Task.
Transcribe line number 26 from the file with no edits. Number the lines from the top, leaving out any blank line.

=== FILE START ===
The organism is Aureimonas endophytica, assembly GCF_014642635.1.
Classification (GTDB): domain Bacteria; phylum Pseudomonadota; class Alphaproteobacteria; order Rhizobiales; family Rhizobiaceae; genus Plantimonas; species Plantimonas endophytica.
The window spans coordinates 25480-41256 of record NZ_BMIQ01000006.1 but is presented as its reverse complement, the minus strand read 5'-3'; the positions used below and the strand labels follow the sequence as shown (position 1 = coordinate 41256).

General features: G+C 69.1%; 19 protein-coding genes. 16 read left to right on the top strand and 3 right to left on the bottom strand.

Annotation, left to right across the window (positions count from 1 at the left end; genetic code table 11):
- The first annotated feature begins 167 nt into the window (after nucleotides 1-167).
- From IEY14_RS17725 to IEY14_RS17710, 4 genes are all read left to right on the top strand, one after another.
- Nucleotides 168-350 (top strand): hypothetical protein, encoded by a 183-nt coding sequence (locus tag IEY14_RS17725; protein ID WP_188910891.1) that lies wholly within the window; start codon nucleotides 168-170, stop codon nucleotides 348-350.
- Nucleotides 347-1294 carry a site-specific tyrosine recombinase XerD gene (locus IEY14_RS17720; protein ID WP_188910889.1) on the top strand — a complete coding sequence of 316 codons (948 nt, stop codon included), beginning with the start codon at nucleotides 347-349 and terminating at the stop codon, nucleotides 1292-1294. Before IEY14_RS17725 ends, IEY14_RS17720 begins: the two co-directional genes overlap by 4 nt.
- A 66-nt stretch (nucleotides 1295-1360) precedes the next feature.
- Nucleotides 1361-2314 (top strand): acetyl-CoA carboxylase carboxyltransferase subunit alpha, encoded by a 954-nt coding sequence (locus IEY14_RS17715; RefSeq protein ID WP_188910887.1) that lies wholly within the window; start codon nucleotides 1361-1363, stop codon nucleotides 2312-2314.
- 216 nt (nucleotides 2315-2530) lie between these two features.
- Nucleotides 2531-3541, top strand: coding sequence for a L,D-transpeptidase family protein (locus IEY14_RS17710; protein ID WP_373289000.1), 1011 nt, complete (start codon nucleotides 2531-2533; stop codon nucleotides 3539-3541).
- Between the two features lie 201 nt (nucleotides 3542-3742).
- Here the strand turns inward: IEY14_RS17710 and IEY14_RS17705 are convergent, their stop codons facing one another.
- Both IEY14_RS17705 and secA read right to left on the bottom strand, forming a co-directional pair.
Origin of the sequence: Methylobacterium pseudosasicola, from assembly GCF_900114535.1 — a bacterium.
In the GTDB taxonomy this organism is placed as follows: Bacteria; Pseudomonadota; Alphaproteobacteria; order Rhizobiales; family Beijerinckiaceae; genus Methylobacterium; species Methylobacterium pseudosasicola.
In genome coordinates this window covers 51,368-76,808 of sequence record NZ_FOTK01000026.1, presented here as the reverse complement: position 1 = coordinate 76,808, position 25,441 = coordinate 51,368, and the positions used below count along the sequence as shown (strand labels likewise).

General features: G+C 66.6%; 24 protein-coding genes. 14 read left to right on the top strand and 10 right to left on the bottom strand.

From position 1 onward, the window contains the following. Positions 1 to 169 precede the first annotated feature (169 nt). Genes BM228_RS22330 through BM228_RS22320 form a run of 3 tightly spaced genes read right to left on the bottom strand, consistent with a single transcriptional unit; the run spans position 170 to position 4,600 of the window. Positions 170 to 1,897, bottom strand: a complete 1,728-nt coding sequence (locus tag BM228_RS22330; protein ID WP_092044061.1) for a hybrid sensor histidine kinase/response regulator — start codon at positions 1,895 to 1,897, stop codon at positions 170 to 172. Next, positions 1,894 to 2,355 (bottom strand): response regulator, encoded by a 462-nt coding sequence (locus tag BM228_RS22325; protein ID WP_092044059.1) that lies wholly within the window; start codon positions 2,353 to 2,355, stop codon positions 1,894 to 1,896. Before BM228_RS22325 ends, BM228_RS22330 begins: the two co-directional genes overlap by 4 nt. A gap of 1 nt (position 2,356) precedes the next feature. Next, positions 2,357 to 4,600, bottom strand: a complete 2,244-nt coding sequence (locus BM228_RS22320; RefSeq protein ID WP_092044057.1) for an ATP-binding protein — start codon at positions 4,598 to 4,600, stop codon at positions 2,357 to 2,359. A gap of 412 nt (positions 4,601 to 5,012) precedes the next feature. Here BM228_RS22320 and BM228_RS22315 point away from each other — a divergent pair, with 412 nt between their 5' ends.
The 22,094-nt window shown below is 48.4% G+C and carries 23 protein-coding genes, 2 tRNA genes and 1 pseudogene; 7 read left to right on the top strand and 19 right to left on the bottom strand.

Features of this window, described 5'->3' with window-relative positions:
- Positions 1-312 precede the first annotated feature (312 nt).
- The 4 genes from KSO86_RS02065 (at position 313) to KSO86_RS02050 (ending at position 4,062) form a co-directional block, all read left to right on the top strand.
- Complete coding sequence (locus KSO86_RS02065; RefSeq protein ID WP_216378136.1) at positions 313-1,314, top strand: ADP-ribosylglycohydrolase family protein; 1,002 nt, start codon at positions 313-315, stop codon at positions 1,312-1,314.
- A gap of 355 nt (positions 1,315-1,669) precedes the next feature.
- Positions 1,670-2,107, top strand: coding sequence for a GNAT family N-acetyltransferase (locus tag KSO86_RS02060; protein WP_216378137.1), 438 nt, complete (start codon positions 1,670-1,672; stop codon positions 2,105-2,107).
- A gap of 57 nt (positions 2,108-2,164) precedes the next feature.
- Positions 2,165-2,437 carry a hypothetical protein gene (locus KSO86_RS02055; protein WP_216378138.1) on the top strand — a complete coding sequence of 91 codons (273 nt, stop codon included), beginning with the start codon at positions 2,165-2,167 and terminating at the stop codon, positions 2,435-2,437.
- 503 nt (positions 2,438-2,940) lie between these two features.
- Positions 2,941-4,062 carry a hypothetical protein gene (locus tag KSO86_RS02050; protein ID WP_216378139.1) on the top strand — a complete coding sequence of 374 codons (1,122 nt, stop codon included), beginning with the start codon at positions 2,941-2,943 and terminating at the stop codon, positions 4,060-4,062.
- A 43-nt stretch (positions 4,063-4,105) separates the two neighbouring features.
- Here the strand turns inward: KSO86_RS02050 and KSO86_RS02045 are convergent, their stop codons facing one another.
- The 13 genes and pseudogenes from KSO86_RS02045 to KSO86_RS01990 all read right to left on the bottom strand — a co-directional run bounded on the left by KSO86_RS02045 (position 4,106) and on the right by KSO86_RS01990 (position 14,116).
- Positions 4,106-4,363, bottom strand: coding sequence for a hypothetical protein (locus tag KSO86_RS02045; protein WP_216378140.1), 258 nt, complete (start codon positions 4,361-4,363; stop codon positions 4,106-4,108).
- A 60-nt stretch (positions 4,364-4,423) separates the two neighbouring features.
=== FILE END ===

- Complete coding sequence (locus KSO86_RS02065; RefSeq protein ID WP_216378136.1) at positions 313-1,314, top strand: ADP-ribosylglycohydrolase family protein; 1,002 nt, start codon at positions 313-315, stop codon at positions 1,312-1,314.